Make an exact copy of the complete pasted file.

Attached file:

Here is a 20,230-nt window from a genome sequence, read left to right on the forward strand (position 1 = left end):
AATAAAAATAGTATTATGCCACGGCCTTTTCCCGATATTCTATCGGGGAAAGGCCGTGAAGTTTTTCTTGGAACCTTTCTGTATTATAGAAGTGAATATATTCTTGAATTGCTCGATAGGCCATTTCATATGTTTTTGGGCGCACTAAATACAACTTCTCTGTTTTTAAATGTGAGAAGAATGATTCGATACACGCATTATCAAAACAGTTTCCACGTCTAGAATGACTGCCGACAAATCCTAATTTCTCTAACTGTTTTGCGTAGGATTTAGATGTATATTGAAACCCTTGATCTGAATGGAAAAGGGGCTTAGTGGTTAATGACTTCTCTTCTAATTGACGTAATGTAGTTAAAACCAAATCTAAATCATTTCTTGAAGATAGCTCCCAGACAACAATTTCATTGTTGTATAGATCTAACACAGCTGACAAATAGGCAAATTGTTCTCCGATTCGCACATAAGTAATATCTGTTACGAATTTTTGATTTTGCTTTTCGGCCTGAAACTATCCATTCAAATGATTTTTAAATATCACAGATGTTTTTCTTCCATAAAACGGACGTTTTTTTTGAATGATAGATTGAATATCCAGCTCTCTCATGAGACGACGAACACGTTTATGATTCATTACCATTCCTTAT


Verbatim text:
Here is a 20,230-nt window from a genome sequence, read left to right on the forward strand (position 1 = left end):
AATAAAAATAGTATTATGCCACGGCCTTTTCCCGATATTCTATCGGGGAAAGGCCGTGAAGTTTTTCTTGGAACCTTTCTGTATTATAGAAGTGAATATATTCTTGAATTGCTCGATAGGCCATTTCATATGTTTTTGGGCGCACTAAATACAACTTCTCTGTTTTTAAATGTGAGAAGAATGATTCGATACACGCATTATCAAAACAGTTTCCACGTCTAGAATGACTGCCGACAAATCCTAATTTCTCTAACTGTTTTGCGTAGGATTTAGATGTATATTGAAACCCTTGATCTGAATGGAAAAGGGGCTTAGTGGTTAATGACTTCTCTTCTAATTGACGTAATGTAGTTAAAACCAAATCTAAATCATTTCTTGAAGATAGCTCCCAGACAACAATTTCATTGTTGTATAGATCTAACACAGCTGACAAATAGGCAAATTGTTCTCCGATTCGCACATAAGTAATATCTGTTACGAATTTTTGATTTTGCTTTTCGGCCTGAAACTATCCATTCAAATGATTTTTAAATATCACAGATGTTTTTCTTCCATAAAACGGACGTTTTTTTTGAATGATAGATTGAATATCCAGCTCTCTCATGAGACGACGAACACGTTTATGATTCATTACCATTCCTTAT